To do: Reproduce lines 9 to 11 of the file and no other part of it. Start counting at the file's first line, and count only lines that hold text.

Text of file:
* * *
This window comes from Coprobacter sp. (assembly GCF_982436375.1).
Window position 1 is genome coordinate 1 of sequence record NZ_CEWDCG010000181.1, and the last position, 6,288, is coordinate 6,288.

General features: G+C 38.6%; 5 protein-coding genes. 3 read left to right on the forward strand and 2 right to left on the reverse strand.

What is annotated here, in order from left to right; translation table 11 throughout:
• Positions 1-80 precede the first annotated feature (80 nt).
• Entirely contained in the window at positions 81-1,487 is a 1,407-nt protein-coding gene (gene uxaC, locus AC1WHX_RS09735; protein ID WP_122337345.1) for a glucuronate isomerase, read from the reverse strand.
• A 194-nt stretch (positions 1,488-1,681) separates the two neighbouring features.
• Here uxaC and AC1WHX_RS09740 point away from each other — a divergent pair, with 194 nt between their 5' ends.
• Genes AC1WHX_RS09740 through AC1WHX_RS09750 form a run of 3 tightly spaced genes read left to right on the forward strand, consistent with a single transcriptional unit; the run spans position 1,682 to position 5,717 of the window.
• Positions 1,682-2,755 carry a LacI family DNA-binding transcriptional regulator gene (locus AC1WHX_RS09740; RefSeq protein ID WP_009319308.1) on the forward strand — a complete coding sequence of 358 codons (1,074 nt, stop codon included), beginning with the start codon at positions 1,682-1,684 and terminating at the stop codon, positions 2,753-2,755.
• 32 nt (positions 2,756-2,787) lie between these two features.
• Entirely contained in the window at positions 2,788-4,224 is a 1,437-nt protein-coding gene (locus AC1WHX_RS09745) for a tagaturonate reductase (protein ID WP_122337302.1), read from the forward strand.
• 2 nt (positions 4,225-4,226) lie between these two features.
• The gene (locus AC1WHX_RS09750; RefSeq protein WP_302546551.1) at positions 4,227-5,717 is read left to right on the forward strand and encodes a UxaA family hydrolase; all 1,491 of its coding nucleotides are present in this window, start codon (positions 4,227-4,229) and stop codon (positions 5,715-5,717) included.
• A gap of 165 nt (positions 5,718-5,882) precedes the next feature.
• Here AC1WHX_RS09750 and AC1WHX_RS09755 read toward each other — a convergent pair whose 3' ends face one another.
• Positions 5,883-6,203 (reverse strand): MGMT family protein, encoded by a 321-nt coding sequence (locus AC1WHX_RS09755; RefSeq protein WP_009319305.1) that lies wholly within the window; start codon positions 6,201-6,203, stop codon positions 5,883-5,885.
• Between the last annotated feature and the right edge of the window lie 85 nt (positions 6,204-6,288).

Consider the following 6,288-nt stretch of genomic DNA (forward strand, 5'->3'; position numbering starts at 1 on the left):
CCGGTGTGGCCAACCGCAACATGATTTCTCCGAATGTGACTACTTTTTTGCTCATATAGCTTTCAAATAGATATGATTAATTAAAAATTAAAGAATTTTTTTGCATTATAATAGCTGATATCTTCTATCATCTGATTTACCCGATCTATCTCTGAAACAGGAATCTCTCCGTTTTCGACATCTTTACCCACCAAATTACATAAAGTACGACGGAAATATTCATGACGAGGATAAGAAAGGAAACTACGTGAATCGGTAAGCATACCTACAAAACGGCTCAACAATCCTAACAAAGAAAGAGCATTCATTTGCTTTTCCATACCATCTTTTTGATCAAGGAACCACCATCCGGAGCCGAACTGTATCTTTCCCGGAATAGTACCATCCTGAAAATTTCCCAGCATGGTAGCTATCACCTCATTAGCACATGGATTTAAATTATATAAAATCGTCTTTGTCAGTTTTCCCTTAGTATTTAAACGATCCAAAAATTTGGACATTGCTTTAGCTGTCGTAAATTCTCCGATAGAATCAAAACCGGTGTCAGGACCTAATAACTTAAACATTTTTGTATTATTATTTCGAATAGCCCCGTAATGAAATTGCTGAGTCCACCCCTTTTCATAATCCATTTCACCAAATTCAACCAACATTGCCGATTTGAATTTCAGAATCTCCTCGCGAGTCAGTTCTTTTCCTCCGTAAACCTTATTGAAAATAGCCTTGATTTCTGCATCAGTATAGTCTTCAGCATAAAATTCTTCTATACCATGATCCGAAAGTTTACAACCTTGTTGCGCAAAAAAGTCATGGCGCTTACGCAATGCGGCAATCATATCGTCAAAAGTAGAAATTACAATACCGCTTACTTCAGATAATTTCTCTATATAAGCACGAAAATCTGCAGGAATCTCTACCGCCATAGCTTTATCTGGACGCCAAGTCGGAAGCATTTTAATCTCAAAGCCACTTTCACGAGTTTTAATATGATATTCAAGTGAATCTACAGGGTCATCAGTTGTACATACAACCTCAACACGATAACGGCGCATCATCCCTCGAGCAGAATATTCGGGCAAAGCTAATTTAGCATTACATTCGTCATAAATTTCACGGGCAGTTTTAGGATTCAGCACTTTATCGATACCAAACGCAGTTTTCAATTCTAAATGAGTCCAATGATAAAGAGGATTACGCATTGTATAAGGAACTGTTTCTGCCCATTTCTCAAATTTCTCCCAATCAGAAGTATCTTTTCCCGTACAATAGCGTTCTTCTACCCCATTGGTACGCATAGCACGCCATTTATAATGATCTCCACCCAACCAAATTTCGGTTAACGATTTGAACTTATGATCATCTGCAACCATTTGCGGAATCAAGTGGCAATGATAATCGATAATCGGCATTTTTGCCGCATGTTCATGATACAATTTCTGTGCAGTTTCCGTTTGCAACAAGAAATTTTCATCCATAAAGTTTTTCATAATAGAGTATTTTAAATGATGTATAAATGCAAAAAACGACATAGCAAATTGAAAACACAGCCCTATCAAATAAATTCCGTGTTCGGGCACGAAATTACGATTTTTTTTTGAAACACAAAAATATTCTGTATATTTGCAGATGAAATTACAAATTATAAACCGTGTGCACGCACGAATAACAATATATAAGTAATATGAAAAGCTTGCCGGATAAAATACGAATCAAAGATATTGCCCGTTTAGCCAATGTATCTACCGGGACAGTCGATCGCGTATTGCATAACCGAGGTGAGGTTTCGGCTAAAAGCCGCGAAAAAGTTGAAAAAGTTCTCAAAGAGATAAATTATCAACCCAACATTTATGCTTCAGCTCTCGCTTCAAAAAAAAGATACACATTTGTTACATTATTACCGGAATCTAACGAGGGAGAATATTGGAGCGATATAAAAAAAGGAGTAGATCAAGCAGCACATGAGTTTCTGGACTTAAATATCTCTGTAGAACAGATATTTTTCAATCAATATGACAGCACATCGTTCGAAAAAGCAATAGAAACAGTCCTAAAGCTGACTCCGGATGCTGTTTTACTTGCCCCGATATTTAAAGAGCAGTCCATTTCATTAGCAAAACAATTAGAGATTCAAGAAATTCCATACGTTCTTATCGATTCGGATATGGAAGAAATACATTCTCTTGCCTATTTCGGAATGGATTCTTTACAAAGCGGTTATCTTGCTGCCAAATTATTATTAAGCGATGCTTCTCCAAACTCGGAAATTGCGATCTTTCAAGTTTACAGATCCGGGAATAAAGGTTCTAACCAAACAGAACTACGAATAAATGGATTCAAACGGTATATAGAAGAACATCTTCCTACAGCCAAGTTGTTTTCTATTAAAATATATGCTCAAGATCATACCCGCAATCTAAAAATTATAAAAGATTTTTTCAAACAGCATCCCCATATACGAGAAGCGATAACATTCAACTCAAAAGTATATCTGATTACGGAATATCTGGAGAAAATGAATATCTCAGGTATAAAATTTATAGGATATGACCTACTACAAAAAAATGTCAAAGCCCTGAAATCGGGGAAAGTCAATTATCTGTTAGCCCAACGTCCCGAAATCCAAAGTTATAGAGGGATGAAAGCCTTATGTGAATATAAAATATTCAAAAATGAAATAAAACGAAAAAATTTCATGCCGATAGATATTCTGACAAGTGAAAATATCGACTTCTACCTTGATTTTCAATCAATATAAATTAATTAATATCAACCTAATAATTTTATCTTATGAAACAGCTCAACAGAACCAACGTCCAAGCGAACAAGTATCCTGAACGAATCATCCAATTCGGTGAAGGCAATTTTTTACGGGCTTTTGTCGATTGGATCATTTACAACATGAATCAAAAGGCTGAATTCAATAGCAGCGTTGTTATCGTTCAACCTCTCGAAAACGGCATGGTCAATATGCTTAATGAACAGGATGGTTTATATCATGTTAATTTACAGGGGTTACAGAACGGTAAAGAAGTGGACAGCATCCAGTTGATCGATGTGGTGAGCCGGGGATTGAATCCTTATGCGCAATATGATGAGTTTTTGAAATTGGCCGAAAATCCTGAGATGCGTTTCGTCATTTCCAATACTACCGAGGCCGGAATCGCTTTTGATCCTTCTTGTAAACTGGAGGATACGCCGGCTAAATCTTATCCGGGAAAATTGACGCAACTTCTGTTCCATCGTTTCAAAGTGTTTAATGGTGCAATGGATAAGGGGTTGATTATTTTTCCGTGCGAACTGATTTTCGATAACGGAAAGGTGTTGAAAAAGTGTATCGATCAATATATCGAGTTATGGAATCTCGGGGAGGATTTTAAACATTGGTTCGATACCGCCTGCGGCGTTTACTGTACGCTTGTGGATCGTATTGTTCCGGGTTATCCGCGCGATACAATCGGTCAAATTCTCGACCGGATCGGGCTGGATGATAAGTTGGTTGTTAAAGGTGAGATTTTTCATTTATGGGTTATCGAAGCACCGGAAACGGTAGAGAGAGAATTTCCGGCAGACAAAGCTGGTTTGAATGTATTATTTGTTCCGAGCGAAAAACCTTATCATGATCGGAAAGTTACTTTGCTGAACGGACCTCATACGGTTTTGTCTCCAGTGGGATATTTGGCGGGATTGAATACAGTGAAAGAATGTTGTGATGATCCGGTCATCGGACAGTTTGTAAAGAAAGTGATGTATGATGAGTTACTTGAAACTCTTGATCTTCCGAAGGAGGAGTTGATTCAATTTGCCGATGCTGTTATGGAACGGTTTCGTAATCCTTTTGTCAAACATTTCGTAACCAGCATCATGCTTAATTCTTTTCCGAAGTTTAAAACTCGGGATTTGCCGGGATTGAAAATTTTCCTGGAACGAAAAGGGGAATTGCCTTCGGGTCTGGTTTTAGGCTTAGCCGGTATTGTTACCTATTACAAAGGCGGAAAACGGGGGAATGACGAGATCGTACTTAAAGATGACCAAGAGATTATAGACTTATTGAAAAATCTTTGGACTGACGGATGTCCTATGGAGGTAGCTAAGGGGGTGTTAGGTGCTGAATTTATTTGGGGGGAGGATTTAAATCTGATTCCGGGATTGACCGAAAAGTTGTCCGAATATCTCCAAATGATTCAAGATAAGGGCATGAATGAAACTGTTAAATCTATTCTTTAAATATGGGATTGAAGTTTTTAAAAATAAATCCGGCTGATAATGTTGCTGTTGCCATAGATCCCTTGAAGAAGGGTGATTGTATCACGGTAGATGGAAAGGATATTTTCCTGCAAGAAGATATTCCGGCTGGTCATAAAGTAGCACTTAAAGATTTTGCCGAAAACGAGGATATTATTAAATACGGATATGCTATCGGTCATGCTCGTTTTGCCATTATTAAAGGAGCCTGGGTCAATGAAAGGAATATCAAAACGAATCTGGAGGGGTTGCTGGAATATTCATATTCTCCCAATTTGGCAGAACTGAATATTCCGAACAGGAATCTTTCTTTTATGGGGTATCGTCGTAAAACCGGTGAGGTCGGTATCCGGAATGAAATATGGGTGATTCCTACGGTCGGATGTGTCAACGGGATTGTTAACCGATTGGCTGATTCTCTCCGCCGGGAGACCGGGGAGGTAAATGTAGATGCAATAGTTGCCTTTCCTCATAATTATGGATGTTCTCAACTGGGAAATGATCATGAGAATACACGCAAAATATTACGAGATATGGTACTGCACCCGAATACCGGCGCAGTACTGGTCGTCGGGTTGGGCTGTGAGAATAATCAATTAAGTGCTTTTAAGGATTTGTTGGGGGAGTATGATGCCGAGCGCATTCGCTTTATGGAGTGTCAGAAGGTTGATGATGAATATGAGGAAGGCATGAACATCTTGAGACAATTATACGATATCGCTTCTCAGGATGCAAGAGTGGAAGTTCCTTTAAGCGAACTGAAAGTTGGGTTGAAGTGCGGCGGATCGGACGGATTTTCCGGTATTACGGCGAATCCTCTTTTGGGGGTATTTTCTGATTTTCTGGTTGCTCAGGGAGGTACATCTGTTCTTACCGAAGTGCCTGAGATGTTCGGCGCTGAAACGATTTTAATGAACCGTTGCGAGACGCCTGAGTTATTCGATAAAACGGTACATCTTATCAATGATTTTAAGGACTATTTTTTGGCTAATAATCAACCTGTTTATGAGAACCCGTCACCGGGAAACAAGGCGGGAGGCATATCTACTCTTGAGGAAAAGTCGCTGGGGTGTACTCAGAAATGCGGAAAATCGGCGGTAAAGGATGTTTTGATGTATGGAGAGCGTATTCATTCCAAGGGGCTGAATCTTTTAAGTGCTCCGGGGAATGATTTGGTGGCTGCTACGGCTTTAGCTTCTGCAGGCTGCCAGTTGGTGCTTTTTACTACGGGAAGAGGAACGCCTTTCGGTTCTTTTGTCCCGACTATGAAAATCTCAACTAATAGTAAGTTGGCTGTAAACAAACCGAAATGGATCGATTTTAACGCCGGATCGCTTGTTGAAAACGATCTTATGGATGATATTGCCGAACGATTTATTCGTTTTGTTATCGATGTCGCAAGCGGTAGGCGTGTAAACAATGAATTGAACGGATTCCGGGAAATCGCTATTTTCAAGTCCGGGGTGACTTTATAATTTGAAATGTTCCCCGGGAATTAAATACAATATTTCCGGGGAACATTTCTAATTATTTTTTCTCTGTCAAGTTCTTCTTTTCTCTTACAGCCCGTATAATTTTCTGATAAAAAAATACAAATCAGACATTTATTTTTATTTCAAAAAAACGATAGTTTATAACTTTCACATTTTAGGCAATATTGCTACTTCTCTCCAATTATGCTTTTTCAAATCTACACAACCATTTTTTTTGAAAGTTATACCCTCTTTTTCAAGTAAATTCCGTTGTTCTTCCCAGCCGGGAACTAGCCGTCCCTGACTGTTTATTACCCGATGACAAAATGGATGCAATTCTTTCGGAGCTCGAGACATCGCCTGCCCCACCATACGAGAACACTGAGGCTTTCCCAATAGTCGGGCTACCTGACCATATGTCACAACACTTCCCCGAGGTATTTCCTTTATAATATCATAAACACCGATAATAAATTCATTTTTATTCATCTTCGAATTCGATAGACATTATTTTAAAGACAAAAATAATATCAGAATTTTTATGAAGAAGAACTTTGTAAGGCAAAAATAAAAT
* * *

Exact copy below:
• Genes AC1WHX_RS09740 through AC1WHX_RS09750 form a run of 3 tightly spaced genes read left to right on the forward strand, consistent with a single transcriptional unit; the run spans position 1,682 to position 5,717 of the window.
• Positions 1,682-2,755 carry a LacI family DNA-binding transcriptional regulator gene (locus AC1WHX_RS09740; RefSeq protein ID WP_009319308.1) on the forward strand — a complete coding sequence of 358 codons (1,074 nt, stop codon included), beginning with the start codon at positions 1,682-1,684 and terminating at the stop codon, positions 2,753-2,755.
• 32 nt (positions 2,756-2,787) lie between these two features.